In February 2009, the U.S. Congress enacted the American Recovery and Reinvestment Act of 2009, or the ARRA, was enacted. Among other provisions, the ARRA amended the EESA and contains requirements imposed on financial institutions like us which have already participated in the CPP. These requirements expand the initial executive compensation restrictions under the CPP to include, among other things, application of the required claw-back provision to our top 25 most highly compensated employees, prohibition of certain bonuses to our top five most highly compensated employees, expanded limitations on golden parachute payments to top ten most highly compensated employees, implementation of a company-wide policy regarding excessive and luxury expenditures, and requirement of a shareholder advisory vote on our executive compensation.1 Under the new ARRA requirements, we may redeem early the shares issued to the Treasury under the CPP without any penalty or requirement to raise new capital, as previously required under the original terms of the CPP. However, until the shares are redeemed and for so long as we continue to participate in the CPP, we will remain subject to these expanded requirements and any other requirements applicable to CPP participants that may be subsequently adopted.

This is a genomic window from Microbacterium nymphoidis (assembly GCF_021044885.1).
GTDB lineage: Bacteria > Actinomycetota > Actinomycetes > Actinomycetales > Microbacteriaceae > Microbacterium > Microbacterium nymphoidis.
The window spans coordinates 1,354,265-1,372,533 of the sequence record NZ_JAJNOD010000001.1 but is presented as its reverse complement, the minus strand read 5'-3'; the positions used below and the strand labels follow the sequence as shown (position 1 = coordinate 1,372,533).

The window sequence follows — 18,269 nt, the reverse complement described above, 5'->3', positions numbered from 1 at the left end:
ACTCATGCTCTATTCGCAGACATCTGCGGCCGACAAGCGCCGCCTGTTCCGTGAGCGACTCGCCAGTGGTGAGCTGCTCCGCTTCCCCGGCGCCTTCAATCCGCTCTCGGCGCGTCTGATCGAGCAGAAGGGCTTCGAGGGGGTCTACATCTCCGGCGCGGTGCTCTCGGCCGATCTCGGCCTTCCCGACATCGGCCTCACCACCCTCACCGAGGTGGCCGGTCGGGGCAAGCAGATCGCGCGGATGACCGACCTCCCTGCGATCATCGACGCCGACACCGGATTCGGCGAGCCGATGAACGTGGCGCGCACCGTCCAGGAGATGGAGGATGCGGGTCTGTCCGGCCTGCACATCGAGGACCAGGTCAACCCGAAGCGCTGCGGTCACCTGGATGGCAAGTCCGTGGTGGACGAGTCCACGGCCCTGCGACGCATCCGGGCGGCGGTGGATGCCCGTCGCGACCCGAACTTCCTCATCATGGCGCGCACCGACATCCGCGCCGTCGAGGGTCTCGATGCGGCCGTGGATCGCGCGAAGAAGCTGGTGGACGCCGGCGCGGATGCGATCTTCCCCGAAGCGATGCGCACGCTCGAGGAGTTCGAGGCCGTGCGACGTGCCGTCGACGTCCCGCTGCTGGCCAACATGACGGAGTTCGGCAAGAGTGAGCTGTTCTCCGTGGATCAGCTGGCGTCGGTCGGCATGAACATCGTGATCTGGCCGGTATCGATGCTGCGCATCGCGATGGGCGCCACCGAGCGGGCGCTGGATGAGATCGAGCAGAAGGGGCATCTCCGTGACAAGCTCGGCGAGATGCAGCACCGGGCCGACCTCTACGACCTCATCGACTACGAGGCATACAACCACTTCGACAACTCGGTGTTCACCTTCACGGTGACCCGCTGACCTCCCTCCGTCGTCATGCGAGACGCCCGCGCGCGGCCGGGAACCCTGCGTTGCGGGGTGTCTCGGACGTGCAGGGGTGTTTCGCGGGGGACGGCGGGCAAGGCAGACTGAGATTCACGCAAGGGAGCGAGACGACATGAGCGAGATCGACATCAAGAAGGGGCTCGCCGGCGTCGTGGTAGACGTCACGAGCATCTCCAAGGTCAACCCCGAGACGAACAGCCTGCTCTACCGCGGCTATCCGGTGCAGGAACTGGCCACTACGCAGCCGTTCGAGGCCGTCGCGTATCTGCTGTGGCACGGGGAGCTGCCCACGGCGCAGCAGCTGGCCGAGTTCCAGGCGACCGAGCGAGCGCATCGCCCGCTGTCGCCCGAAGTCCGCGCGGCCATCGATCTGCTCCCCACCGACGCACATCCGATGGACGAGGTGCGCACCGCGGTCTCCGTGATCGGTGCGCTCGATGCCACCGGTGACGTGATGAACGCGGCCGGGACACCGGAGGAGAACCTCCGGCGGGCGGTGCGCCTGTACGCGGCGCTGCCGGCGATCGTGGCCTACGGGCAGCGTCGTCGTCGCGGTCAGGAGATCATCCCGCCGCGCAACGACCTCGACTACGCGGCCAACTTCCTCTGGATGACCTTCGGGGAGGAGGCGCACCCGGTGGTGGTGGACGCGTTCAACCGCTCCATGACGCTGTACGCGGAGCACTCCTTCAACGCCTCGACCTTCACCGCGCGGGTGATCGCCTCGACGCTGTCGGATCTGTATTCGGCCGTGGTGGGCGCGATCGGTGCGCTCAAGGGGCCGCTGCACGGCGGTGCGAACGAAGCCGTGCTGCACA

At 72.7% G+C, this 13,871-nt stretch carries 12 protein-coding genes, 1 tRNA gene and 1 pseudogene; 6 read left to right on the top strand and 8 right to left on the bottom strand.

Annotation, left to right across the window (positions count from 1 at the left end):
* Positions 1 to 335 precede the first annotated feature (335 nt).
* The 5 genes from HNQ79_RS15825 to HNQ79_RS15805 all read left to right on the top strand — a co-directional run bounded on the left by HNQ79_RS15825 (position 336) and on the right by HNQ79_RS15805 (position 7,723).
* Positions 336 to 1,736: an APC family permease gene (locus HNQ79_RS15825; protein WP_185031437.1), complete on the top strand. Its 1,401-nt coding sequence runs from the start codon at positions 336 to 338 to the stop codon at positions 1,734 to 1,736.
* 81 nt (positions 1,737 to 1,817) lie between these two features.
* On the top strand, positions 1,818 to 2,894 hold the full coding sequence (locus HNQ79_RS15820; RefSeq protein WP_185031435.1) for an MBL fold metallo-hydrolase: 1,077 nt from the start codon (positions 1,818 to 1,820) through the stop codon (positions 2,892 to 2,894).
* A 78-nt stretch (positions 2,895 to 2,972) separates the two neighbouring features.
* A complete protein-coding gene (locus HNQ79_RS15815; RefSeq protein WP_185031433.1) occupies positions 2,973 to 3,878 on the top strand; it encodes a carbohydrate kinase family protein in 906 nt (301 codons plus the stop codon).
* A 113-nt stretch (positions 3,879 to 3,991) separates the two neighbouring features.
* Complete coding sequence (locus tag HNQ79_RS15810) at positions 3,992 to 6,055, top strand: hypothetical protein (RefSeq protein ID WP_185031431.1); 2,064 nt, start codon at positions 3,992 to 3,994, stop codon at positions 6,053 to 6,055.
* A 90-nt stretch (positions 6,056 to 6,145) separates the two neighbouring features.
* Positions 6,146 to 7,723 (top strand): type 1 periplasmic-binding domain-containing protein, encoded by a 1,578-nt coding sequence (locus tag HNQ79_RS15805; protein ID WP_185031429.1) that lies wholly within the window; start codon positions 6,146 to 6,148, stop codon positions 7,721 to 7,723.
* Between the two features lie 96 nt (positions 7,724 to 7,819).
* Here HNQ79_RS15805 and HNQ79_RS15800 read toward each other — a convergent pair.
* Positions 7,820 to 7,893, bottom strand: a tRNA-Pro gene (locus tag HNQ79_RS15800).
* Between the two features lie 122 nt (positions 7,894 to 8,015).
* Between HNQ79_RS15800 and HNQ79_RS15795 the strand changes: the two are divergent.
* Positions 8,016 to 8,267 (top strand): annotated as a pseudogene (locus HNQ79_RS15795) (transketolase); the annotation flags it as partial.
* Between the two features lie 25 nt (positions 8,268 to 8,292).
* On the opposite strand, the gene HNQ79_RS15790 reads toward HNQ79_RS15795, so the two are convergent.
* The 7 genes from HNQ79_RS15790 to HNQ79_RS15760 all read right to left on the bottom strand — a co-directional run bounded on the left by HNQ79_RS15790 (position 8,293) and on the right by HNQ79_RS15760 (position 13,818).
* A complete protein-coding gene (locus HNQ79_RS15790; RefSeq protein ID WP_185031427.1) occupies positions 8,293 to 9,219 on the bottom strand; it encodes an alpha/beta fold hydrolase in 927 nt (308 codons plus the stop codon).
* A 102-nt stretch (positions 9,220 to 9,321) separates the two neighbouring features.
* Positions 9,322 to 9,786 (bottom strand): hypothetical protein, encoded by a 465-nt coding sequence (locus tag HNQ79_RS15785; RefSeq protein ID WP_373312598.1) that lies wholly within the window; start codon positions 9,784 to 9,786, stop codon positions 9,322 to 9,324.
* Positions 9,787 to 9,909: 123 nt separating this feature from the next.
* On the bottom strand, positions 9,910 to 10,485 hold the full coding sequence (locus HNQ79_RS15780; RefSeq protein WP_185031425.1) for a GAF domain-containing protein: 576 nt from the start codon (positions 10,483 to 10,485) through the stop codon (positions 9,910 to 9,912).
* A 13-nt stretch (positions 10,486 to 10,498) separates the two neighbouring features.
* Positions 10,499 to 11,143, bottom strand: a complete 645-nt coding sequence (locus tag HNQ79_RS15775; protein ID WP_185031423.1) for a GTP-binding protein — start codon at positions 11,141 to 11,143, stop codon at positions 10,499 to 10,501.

_________________
 
1
At our Annual Meeting of Stockholders held on May 27, 2009, all matters presented before the meeting were approved by the requisite vote, including a substantial majority of votes cast in favor of our executive compensation, as set forth in our ‘Say on Pay’ item.
 
 
19

 
On June 10, 2009, Treasury issued an interim final rule implementing and providing guidance on the executive compensation and corporate governance provisions of EESA, as amended by ARRA. The regulations were published in the Federal Register on June 15, 2009 and set forth the following requirements:
 
 
Evaluation of employee compensation plans and potential to encourage excessive risk or manipulation of earnings;
 
 
Compensation committee discussion, evaluation and review of senior executive officer compensation plans and other employee compensation plans to ensure that they do not encourage unnecessary and excessive risk;